If it's something along the lines of OpenSCAD or FreeCAD, then requirements are low. Few years back I did most of my simple OpenSCAD side-projects on a relatively cheap ASUS R500V with i7-3610QM and GT730. Though, it should work on anything. Same with TinkerCAD (any modern laptop will handle it just fine).
Most Autodesk suites can benefit from a decent GPU, but it's not absolutely critical.

If you don't wanna spend much, I suggest looking for HP Pavilion Power 15 or HP Pavilion Gaming. An 8th gen version in its base config w/ i5-8300H and GTX1050Ti goes for around $700 nowadays(new).
Alternatively you can get a used Dell E5470 or similar. Prices on those have dropped significantly and there are lots of refurbished Dell/HP machines in EU and US. My friend bought it in retail for $300 w/ 12mo warranty. It's in my office right now and I like it so much, I'm thinking about getting one (there's a version with dGPU which is just a few bucks more).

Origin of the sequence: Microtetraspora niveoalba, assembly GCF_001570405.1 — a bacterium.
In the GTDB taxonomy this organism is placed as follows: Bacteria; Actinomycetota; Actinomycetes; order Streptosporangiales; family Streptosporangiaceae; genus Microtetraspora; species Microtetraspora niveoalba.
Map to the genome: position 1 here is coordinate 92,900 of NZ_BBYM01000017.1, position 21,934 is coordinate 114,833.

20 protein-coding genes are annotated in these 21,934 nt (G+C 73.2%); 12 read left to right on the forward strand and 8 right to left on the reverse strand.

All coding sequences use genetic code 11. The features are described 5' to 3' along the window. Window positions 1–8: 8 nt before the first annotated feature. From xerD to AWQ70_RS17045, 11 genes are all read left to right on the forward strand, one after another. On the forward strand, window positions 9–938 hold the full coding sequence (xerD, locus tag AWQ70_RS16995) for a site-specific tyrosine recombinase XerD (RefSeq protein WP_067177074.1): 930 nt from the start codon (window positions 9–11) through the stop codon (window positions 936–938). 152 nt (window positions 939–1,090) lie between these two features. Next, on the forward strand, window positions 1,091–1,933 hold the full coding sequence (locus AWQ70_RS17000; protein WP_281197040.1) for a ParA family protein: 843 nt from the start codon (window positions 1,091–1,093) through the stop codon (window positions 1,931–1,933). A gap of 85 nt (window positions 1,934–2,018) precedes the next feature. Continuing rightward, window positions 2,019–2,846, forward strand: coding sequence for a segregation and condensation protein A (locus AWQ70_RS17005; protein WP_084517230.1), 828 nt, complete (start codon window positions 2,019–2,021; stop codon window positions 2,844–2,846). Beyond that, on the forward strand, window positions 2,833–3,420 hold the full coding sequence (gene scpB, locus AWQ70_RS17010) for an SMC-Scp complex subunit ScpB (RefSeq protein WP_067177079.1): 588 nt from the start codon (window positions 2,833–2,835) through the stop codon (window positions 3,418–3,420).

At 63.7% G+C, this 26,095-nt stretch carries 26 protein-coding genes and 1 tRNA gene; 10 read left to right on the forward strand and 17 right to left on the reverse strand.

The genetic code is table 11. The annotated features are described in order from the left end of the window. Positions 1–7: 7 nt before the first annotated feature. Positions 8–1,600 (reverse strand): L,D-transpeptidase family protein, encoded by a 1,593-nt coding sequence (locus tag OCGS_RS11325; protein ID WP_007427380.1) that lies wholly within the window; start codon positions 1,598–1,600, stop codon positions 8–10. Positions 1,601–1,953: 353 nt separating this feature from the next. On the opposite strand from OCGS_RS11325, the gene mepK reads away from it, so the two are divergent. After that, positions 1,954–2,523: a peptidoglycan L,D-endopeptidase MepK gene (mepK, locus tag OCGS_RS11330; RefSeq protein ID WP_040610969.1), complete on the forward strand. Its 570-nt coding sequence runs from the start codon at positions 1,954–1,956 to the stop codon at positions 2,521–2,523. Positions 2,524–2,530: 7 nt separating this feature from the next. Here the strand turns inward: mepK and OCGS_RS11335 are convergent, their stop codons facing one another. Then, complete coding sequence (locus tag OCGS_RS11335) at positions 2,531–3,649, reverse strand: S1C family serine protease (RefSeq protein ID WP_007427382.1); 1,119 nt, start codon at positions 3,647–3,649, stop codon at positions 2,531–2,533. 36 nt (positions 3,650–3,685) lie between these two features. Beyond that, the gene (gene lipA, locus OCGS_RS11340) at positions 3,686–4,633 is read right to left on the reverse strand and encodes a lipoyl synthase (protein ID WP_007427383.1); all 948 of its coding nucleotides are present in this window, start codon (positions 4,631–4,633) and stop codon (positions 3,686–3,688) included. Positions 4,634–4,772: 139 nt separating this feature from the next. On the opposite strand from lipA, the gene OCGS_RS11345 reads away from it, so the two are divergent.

Laws of physics have nothing to do with workload and system requirements. Hobby-level CAD work can be done on a variety of hardware, and even most "semi-professional" work isn't intense enough to justify a 20lb mobile workstation with $2000+ price tag. My office neighbors have a furniture/interior design business, and most of the work is done on a 7-y.o. dusty desktop and a beat-up Lenovo Z50-70, which already made 5 trips to my office with broken hinges, dead battery and cracked chassis. My home neighbor runs a CNC/3D printing workshop, and he cherishes his dirty and scuffed Haswell-based ASUS ROG laptop. My favorite customer "uncle Misha" does most of his work(AutoCAD) on HP Elitebook 8560w, and he works as a head f'ing engineer for Kiev Subway.
AutoDesk and SketchUp
 
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Jan 27, 2006
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155 x 155 x 80 mm (1.92L)
fyi
sheet A4 is 210 x 297mm
I know what it is, and I know it doesn't have a display or a battery..

It's a great product AFAIK, but it's still useless in many situations for the OP. It's a huge tradeoff for going from mobile to desktop Raven Ridge performance.